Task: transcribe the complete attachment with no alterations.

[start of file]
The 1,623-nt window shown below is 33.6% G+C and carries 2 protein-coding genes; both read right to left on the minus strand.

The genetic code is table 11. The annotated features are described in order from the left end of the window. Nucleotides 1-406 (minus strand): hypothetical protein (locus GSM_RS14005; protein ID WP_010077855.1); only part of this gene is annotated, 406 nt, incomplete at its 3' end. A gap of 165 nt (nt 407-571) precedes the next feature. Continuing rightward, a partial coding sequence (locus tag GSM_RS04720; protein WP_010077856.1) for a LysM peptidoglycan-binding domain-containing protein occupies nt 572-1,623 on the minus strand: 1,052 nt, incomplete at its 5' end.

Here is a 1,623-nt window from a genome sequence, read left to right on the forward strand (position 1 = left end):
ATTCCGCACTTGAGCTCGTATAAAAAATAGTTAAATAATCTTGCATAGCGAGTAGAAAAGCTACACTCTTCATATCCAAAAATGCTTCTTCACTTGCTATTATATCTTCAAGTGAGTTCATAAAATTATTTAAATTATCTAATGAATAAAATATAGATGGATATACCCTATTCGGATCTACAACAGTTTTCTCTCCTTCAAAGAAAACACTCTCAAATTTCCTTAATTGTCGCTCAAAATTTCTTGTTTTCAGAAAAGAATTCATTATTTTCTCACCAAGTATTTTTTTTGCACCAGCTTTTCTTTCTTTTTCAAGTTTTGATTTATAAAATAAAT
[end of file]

The 1,623-nt window shown below is 33.6% G+C and carries 2 protein-coding genes; both read right to left on the minus strand.

The genetic code is table 11. The annotated features are described in order from the left end of the window. Nucleotides 1-406 (minus strand): hypothetical protein (locus GSM_RS14005; protein ID WP_010077855.1); only part of this gene is annotated, 406 nt, incomplete at its 3' end. A gap of 165 nt (nt 407-571) precedes the next feature. Continuing rightward, a partial coding sequence (locus tag GSM_RS04720; protein WP_010077856.1) for a LysM peptidoglycan-binding domain-containing protein occupies nt 572-1,623 on the minus strand: 1,052 nt, incomplete at its 5' end.

Here is a 1,623-nt window from a genome sequence, read left to right on the forward strand (position 1 = left end):
ATTCCGCACTTGAGCTCGTATAAAAAATAGTTAAATAATCTTGCATAGCGAGTAGAAAAGCTACACTCTTCATATCCAAAAATGCTTCTTCACTTGCTATTATATCTTCAAGTGAGTTCATAAAATTATTTAAATTATCTAATGAATAAAATATAGATGGATATACCCTATTCGGATCTACAACAGTTTTCTCTCCTTCAAAGAAAACACTCTCAAATTTCCTTAATTGTCGCTCAAAATTTCTTGTTTTCAGAAAAGAATTCATTATTTTCTCACCAAGTATTTTTTTTGCACCAGCTTTTCTTTCTTTTTCAAGTTTTGATTTATAAAATAAAT